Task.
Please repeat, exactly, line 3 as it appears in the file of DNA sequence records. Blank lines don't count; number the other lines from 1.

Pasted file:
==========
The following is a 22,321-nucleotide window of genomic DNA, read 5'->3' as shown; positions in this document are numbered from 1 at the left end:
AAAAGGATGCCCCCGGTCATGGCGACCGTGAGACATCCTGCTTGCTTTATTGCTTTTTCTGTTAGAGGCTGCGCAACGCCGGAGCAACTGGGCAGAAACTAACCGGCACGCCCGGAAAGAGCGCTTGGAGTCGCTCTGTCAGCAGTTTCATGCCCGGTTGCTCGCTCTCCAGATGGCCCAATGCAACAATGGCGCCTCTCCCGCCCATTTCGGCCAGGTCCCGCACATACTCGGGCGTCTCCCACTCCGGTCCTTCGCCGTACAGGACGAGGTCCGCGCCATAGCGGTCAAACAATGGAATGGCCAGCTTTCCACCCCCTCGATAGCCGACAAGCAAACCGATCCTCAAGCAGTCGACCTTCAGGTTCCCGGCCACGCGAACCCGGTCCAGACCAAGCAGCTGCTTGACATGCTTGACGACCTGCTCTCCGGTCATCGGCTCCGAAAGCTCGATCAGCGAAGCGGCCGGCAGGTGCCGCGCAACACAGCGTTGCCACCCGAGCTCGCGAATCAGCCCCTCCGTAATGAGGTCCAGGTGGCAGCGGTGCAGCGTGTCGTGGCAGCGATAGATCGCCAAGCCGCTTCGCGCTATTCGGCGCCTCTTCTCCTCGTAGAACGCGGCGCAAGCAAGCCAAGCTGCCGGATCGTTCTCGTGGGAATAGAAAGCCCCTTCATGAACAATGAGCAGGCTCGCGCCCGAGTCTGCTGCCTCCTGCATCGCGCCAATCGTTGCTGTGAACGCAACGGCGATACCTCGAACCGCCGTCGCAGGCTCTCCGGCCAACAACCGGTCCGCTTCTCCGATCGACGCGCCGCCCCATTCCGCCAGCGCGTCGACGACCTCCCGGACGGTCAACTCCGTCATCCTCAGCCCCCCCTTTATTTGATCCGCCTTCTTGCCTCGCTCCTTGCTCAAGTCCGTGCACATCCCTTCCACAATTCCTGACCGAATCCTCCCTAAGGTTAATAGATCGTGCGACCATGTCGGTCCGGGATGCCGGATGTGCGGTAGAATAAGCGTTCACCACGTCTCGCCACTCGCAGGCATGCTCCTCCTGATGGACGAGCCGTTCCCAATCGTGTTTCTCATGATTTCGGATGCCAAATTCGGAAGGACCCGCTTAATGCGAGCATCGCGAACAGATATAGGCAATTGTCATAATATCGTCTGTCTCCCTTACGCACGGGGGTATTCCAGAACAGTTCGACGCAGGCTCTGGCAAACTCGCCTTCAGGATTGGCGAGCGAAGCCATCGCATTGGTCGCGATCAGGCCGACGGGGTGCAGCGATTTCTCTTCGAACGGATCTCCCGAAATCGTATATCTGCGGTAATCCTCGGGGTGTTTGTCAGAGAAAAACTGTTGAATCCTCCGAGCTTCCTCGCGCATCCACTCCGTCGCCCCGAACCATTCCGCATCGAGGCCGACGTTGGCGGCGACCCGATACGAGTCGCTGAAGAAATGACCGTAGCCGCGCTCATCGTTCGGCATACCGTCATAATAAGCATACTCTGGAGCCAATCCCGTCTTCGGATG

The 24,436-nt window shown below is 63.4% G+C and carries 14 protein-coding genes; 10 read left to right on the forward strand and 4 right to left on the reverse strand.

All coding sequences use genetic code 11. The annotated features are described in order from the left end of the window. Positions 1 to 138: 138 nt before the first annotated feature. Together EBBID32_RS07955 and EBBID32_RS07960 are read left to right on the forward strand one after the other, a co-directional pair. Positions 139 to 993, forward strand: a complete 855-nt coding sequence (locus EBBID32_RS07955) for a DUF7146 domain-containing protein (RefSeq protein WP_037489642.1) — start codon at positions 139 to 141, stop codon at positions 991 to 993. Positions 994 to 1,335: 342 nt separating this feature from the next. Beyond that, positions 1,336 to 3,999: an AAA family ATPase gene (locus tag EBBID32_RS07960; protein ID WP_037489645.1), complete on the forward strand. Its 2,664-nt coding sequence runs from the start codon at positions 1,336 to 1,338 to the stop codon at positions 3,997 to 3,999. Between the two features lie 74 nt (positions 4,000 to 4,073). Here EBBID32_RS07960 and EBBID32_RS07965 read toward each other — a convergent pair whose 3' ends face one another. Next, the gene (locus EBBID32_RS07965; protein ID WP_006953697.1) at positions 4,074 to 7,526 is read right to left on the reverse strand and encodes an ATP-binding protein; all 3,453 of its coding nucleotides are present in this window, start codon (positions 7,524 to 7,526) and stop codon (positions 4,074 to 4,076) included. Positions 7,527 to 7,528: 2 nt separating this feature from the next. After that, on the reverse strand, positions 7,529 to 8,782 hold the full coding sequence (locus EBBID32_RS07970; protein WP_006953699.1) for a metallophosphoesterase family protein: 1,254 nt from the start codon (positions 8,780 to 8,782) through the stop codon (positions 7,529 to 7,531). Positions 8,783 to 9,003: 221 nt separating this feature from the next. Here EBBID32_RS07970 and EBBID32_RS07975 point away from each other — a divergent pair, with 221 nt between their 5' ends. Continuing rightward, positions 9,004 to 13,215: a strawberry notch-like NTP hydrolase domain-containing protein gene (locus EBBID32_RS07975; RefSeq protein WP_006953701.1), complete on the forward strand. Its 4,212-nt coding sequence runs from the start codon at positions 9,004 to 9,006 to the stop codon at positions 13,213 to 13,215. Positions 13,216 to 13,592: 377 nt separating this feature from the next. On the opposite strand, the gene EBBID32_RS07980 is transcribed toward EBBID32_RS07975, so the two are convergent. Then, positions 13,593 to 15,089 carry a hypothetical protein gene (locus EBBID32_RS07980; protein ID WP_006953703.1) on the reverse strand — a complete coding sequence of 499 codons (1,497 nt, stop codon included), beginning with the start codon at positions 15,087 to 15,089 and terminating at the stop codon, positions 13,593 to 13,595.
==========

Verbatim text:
The 24,436-nt window shown below is 63.4% G+C and carries 14 protein-coding genes; 10 read left to right on the forward strand and 4 right to left on the reverse strand.